Post Road Magazine #30

In the Bed

Elisabeth Dahl

From the first night home, the baby slept in the bed. It was how the mother could rest.

The father did not say no. After all, he didn't have the breasts. He looked out the window and formed opinions about the garden instead.

The mother made a poster with a blocky design, the kind the books said the baby could see. The father saw to the carseat's anchoring.

The baby slept between them, on his back, beneath the white sheet. He was a warm sliver of a thing. It was June and balmy outside. They loved the baby's hands and the gang signs he'd flash as he slept. They loved the baby's breath, which smelled like weak, milky tea.

The baby was smiling now. He could lie on his stomach and push up like a wrestler. The baby could squeeze a toy shaped like a Labrador and laugh when it barked.

When the mother worked, the father was with the baby. When the father worked, the mother was with the baby.

The baby was still in the bed.

When they went to change a diaper, they'd see the crib, its lime green sheet bright, unwrinkled. The mother fretted. The father wondered aloud, Were they hurting the baby?

The mother and father read Ferber. They asked friends for advice. They took the baby to the crib and let the timed crying happen. But the baby's eyes hung dark with bags, and fatigue lodged in the mother's throat like a piece of stuck apple.

The baby came back to the bed.

The baby pushed Cheerios around his highchair's plastic tray. His first hair fell out, and his new hair came in like chick fluff. The baby made sounds that meant "dog" and "cat" and learned to crawl, pulling books off low shelves.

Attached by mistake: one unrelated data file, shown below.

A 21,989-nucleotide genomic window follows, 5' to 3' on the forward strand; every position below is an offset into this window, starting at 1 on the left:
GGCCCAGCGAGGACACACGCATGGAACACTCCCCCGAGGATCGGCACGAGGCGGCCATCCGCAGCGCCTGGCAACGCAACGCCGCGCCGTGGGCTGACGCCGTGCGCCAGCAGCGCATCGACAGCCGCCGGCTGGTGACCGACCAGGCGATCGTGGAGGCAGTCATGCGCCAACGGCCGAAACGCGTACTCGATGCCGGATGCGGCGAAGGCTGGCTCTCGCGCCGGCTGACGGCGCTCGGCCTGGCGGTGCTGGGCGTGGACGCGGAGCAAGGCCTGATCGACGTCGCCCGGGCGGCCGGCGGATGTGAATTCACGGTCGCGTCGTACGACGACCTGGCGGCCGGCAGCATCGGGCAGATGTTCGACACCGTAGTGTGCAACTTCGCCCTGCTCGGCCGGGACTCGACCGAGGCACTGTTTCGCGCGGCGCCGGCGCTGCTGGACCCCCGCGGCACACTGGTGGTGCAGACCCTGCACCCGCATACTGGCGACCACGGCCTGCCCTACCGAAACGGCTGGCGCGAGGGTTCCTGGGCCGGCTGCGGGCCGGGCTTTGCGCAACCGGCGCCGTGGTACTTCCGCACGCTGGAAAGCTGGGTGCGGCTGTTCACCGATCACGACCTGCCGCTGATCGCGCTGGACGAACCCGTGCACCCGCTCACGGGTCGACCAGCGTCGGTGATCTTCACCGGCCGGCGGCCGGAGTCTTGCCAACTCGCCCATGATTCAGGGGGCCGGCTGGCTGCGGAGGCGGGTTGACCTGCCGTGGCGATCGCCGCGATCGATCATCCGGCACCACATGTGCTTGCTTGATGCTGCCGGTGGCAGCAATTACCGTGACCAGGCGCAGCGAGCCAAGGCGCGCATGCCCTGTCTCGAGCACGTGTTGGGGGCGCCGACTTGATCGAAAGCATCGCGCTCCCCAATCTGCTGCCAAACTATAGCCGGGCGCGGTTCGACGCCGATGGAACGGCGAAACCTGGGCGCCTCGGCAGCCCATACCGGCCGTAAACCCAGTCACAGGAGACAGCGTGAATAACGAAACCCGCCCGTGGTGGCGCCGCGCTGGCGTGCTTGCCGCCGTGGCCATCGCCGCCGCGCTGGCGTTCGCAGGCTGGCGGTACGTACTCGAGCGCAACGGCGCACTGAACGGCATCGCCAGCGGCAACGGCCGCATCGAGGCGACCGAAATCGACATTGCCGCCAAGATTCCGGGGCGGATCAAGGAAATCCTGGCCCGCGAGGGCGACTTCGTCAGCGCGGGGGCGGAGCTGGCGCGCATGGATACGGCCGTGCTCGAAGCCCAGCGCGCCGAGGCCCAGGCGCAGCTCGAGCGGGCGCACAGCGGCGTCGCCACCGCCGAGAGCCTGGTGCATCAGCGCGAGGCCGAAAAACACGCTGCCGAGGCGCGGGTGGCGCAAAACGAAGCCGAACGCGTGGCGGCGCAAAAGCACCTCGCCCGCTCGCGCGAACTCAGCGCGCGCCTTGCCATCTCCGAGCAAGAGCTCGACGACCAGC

The baby still slept in the bed.

The mother read the Dr. Sears books. Their children had all grown up in the bed and left of their own accord. A teenager in the bed? It would never happen. The mother could hear them, William and Martha Sears, laughing through the page at the thought. The mother told the father. They tried to believe it.

The baby went to Gymboree. He learned the alphabet. He lost his first tooth and married the girl from math class during recess.

He started every night in his own bed. The mother and father consoled themselves with that. But after a few hours alone, he would still drift in with the mother and father.

Whenever she thought about it, the mother felt her neck muscles turn steely. She stopped talking to others about the sleeping arrangement, mentioning it only when another parent hinted at something similar. She thought again of the Searses, snug inside the pages of their book. How could they be so sure?

The baby read Harry Potter and learned the multiplication tables. He developed a Spongebob habit and visited the orthodontist. He dressed as a Jedi for Halloween. But every night, while the parents slept, he would still drift into the bed. He was far more than a sliver now, and the bed was a crowded place. Charts were created, bribes offered. But they were paper and hollow and no match for the bed.

The baby would soon be learning long division. Ahead lay-what? Protractors? Mixers? Babies could not come home from senior proms and climb into their parents' beds.

Finally, the parents had an idea. The baby loved Legos and wanted every last set, especially the biggest: the Death Star. The Death Star was extravagant-far more than any one baby should have, said the mother. But if the promise of a Death Star could help end the baby's bed days, it would be worth it.

The baby listened to the offer. He liked it.

Soon, the baby was visiting the bed only to watch movies or play with the dogs-never to sleep. When the boxed Death Star thudded onto the porch one day, the baby set to work, flooding his bedroom rug with the blocks, then working page by page through the instructions. Block upon block, layer upon layer, the gray sphere took shape.

The bed was a new place now, with a space in the center that felt surprisingly large-larger, even, than the baby himself.

The mother and father looked at each other. Was there a manual for this?

The father looked out the window and formed opinions about the garden instead.

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